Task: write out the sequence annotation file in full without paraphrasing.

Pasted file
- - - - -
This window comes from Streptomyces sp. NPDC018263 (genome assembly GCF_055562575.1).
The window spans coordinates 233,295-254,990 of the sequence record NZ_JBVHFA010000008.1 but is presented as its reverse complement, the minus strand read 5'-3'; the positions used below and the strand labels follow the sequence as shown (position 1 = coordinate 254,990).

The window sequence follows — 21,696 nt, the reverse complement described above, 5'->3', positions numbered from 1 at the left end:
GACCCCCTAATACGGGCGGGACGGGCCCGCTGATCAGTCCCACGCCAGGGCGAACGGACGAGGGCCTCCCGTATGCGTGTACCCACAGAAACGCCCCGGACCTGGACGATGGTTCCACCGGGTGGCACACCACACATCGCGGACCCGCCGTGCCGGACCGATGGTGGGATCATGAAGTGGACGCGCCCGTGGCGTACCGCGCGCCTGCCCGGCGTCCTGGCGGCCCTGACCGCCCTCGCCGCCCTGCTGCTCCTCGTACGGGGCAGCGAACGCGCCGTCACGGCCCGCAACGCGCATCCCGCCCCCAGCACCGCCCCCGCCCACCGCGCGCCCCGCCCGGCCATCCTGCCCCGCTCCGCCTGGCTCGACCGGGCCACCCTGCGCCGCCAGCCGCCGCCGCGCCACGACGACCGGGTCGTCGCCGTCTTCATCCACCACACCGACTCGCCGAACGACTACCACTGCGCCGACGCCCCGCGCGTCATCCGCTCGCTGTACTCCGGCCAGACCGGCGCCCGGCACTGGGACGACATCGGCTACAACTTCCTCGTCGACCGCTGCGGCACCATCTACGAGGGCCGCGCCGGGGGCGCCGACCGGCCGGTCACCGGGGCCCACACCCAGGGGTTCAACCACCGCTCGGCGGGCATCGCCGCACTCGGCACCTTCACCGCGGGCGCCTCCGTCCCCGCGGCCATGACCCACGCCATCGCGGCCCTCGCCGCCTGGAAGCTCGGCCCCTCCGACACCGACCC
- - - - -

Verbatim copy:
This window comes from Streptomyces sp. NPDC018263 (genome assembly GCF_055562575.1).
The window spans coordinates 233,295-254,990 of the sequence record NZ_JBVHFA010000008.1 but is presented as its reverse complement, the minus strand read 5'-3'; the positions used below and the strand labels follow the sequence as shown (position 1 = coordinate 254,990).

The window sequence follows — 21,696 nt, the reverse complement described above, 5'->3', positions numbered from 1 at the left end:
GACCCCCTAATACGGGCGGGACGGGCCCGCTGATCAGTCCCACGCCAGGGCGAACGGACGAGGGCCTCCCGTATGCGTGTACCCACAGAAACGCCCCGGACCTGGACGATGGTTCCACCGGGTGGCACACCACACATCGCGGACCCGCCGTGCCGGACCGATGGTGGGATCATGAAGTGGACGCGCCCGTGGCGTACCGCGCGCCTGCCCGGCGTCCTGGCGGCCCTGACCGCCCTCGCCGCCCTGCTGCTCCTCGTACGGGGCAGCGAACGCGCCGTCACGGCCCGCAACGCGCATCCCGCCCCCAGCACCGCCCCCGCCCACCGCGCGCCCCGCCCGGCCATCCTGCCCCGCTCCGCCTGGCTCGACCGGGCCACCCTGCGCCGCCAGCCGCCGCCGCGCCACGACGACCGGGTCGTCGCCGTCTTCATCCACCACACCGACTCGCCGAACGACTACCACTGCGCCGACGCCCCGCGCGTCATCCGCTCGCTGTACTCCGGCCAGACCGGCGCCCGGCACTGGGACGACATCGGCTACAACTTCCTCGTCGACCGCTGCGGCACCATCTACGAGGGCCGCGCCGGGGGCGCCGACCGGCCGGTCACCGGGGCCCACACCCAGGGGTTCAACCACCGCTCGGCGGGCATCGCCGCACTCGGCACCTTCACCGCGGGCGCCTCCGTCCCCGCGGCCATGACCCACGCCATCGCGGCCCTCGCCGCCTGGAAGCTCGGCCCCTCCGACACCGACCC